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I'm trying to write up problem sets for my programming languages class, and I want to create an environment for a certain style of proof. Proofs in this style will have two columns, with numbering on the left (starting at 1), like this:

\begin{tabular}{rc|l}  
(1) & Prop A & Justification \\  
(2) & Prop B & Justification \\  
(3) & Prop C & From (1) and (2)
\end{tabular}

I would like the numbering to happen automatically, without my having to add a column (like eqnarray does, with numbering on the right), and in perfect world, I would like to be able to use references and labels to refer to conclusions, so that if I insert steps or move them around I won't have to renumber everything. Usage would hopefully look something like this:

\begin{twoproof}
Prop A & Justification \label{A} \\
Prop B & Justification \label{B} \\
Prop C & From \ref{A} and \ref{B}
\end{twoproof}

My very simplistic first attempt was this:

\newcounter{proofc}
\newenvironment{twoproof}{  
  \tabular{@{\stepcounter{proof} \arabic{proofc}}c|l}  
}{  
  \endtabular  
}

But not only will this not let me use \ref (I think), but whenever I try to use this environment I get this error:

! Missing \endcsname inserted.  
<to be read again>   
               \csname\endcsname  
l.79 \begin{twoproof}

I tried running \show\eqnarray to see if I could use that as a template, but didn't understand the output at all, and I'm not sure where to look for enlightenment.

I will appreciate any help or direction that anyone might be able to provide!


Edit2:: I figured this issue out. I tried to get clever and wrap my twoproof environments in \begin{displaymath} and \end{displaymath}, and I guess this environment doesn't play well with amstex, because when I changed the way I was defining twoproof and got rid of the displaymath, everything started working again.

Edit: While Willie Wong's answer (thankfully) solved my problem with with the missing endcsname, when I try to run this example:

\begin{twoproof}
\label{step1} Prop A & Justification \\
\label{step2} Prop B & Justification \\
Prop C & Because \ref{step1} and \ref{step2}
\end{twoproof}

I run into this error:

Package amsmath Error: Multiple \label's: label 'step1' will be lost.

See the amsmath package documentation for explanation.
Type  H <return>  for immediate help.
 ...                                              

l.56 \label
           {step2} Prop B & Justification \\

If anyone has any ideas about what might be causing this, any help will be greatly appreciated.

Also, as long as I'm editing the question, does anyone know how to right-justify the numbering in the table? It's not a big deal, but I think it might look a little nicer. I've thought very briefly about setting up a custom \halign, but I don't think it's worth the effort. If there's a (comparatively) easy solution, though, I'd love to hear it.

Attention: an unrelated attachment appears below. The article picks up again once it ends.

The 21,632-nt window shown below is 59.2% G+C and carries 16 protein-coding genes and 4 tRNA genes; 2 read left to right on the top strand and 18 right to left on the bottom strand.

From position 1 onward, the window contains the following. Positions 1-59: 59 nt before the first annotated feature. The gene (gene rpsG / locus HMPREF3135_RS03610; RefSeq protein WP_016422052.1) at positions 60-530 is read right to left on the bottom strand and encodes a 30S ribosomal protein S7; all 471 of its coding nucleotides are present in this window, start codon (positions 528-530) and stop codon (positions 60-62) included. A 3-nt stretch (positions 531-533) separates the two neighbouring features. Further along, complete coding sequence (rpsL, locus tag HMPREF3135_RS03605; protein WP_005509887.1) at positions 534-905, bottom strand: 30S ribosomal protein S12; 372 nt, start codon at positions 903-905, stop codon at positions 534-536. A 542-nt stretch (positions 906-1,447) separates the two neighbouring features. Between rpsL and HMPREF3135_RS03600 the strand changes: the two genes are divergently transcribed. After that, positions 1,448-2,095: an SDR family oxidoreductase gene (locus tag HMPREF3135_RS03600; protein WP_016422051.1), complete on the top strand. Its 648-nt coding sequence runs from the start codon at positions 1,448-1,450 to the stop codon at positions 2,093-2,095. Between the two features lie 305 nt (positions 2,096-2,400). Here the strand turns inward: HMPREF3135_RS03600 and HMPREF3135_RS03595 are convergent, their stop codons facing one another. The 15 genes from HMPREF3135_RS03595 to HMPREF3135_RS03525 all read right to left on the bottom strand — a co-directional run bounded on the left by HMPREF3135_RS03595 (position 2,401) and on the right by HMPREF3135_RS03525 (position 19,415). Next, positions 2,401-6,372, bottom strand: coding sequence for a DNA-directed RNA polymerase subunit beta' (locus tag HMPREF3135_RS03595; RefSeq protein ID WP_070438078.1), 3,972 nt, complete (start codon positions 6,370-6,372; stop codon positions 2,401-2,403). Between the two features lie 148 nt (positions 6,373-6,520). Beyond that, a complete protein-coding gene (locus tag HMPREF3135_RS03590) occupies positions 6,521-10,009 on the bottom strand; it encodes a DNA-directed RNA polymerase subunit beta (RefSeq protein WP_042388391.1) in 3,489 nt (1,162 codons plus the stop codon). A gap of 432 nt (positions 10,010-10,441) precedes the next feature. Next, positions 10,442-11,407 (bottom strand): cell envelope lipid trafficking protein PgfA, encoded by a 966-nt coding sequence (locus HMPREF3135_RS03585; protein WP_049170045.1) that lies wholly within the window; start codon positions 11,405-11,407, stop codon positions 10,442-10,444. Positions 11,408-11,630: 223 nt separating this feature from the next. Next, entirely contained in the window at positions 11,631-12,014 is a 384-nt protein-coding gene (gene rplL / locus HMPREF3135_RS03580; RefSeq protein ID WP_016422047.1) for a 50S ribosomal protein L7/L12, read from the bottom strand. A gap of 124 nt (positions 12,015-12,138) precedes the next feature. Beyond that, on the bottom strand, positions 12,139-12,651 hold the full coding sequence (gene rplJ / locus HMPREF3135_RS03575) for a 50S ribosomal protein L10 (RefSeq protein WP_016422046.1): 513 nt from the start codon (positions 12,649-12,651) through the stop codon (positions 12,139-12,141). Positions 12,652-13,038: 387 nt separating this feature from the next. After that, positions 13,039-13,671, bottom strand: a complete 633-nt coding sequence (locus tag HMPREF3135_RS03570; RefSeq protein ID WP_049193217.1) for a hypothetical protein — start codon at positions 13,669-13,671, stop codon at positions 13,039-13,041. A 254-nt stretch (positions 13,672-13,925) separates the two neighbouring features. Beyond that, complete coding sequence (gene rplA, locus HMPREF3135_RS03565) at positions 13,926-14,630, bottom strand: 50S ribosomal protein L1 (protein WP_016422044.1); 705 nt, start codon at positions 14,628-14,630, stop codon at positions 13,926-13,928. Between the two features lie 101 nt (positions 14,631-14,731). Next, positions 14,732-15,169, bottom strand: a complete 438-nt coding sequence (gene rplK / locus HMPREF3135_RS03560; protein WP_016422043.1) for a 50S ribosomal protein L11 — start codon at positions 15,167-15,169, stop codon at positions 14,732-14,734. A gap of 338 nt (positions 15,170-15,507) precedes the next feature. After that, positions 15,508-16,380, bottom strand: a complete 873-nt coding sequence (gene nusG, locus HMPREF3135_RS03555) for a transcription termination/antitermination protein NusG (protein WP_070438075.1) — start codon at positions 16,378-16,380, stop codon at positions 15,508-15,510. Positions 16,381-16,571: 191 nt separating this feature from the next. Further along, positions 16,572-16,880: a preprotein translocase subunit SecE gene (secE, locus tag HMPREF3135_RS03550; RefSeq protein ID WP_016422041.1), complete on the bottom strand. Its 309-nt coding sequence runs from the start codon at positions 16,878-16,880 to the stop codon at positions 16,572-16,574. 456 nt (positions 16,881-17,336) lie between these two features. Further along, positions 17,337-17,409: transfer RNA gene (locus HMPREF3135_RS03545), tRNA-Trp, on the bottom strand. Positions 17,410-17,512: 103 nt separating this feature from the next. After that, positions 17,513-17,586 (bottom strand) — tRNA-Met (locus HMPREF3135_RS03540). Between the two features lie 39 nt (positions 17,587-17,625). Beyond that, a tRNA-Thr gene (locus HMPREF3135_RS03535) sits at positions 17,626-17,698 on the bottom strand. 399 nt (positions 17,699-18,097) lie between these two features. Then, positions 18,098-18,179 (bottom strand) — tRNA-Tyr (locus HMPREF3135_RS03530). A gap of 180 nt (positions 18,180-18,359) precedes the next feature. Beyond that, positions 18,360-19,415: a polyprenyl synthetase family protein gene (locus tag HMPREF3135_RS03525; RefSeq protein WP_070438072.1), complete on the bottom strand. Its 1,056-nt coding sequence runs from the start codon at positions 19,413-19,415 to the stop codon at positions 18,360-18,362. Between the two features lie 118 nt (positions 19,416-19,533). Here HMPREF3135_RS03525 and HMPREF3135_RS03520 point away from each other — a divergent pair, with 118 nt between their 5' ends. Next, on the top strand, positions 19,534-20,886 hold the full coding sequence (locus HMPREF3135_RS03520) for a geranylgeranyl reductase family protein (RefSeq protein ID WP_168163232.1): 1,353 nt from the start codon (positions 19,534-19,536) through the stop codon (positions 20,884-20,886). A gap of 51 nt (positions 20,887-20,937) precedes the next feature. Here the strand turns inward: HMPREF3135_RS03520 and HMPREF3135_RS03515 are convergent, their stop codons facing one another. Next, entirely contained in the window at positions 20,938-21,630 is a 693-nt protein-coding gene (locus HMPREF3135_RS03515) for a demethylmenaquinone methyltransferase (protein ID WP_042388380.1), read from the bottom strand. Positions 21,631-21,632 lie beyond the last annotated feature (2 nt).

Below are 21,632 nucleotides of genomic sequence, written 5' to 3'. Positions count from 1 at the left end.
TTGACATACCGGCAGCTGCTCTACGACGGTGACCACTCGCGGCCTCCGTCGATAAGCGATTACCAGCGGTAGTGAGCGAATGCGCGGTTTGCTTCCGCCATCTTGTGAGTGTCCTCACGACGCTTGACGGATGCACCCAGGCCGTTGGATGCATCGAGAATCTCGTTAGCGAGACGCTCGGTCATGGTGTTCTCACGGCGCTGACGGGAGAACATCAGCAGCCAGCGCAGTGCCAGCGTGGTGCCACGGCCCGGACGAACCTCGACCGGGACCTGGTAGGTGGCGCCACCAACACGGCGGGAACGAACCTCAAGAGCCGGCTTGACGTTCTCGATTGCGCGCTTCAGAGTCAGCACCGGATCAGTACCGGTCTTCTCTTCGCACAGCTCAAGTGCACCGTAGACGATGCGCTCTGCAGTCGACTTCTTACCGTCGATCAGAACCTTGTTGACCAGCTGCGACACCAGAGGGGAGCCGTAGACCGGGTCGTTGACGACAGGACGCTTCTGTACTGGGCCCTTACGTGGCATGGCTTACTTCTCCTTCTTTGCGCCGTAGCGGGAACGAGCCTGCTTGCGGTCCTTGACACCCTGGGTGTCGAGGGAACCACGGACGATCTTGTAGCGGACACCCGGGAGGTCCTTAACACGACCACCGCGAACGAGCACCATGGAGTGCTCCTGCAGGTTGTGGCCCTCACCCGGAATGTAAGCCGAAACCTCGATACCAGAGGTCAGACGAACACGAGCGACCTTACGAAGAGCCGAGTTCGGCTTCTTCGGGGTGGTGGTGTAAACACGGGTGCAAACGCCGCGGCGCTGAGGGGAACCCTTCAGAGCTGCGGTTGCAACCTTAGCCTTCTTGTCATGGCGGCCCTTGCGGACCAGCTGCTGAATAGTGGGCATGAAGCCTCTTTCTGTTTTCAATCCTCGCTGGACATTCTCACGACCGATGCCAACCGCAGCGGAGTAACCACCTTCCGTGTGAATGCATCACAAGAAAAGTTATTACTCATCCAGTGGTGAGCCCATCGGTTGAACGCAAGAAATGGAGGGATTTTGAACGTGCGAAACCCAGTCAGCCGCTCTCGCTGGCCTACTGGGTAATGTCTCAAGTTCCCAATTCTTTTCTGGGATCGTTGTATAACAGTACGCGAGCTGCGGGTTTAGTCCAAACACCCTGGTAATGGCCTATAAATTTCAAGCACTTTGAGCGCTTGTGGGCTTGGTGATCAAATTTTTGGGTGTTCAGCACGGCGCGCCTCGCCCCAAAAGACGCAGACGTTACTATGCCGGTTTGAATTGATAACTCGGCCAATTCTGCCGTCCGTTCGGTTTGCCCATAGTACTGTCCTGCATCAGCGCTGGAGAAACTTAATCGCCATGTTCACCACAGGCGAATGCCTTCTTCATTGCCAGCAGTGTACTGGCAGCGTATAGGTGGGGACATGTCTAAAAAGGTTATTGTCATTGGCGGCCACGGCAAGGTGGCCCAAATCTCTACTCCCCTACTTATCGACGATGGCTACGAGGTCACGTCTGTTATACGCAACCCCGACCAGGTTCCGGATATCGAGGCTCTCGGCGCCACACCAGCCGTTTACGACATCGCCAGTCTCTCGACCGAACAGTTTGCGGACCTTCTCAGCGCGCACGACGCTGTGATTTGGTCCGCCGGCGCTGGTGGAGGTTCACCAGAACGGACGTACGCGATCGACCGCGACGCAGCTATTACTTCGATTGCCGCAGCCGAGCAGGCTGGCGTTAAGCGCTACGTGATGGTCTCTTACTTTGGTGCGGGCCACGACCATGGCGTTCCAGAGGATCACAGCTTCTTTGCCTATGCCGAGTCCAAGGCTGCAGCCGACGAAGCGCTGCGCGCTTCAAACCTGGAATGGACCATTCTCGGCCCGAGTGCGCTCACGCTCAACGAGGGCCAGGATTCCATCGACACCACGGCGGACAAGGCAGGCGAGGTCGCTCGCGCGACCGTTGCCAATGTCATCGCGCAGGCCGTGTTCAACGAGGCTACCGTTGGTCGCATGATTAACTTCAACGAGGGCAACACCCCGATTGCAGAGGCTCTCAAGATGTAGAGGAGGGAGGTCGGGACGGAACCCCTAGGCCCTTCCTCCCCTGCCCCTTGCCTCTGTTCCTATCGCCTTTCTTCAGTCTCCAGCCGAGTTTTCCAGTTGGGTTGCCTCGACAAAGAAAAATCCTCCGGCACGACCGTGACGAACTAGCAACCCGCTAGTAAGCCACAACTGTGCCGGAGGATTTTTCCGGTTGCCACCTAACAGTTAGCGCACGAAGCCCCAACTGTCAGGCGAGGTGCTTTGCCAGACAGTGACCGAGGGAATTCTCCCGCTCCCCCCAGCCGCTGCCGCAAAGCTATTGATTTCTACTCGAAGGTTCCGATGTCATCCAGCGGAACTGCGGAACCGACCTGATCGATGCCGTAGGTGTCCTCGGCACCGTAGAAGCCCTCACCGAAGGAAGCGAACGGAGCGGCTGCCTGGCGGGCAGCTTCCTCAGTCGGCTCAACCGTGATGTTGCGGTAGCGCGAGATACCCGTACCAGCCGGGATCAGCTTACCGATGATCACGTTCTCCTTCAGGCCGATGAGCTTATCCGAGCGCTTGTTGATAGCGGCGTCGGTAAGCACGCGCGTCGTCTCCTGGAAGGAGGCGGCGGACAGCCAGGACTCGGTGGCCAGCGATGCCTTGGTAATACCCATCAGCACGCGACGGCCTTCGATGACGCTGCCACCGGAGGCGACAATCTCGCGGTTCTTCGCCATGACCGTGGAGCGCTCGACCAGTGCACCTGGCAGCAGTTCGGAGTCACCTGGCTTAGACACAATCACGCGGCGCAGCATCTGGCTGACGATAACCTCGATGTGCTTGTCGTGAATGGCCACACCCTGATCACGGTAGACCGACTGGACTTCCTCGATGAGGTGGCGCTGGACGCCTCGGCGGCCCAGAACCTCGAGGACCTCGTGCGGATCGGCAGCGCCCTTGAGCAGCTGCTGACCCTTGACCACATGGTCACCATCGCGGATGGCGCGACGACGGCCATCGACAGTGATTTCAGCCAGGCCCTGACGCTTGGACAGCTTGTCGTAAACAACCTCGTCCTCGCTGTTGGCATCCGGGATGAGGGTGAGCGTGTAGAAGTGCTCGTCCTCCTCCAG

Thanks again!

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I'm poking at your problem (unsuccessfully, so far), but allow me to offer a tip in the meantime: in general, use \refstepcounter{foo} to step the counter to which \label{bar}s refer. –  Antal S-Z Dec 16 '10 at 4:00

3 Answers 3

up vote 4 down vote accepted

Something fragile strikes again! Try the following:

\newcounter{proofc}
\renewcommand\theproofc{(\arabic{proofc})}
\DeclareRobustCommand\stepproofc{\refstepcounter{proofc}\theproofc}
\newenvironment{twoproof}{\tabular{@{\stepproofc}c|l}}{\endtabular}

There's a small bug in this though: you have to put \label as the first thing in your row to work. It won't work if you put in the end. So

\begin{twoproof}
\label{step1} Prop A & Justification \\
\label{step2} Prop B & Justification \\
Prop C & Because \ref{step1} and \ref{step2}
\end{twoproof}
share|improve this answer
    
Why does the label have to come at the beginning? What's tabular doing that hides the \refstepcounter? –  Antal S-Z Dec 16 '10 at 4:02
    
Ahh this is perfect! Thank you for your help. This is also the first I've heard of fragile commands, so I'll have to see what I can find out about those. –  maths Dec 16 '10 at 4:32
1  
@Antal: I don't know. My best guess is that it has something to do with the fact that each delimited entry in a tabular environment is put in a group. I hope someone more familiar with the TeX book can clarify. –  Willie Wong Dec 16 '10 at 11:55

There are some existing packages that may fit your needs, such as one of these packages for Fitch-style deductions or this one for Kalish-Montague style. I use those regularly.

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You could also adapt listliketab.

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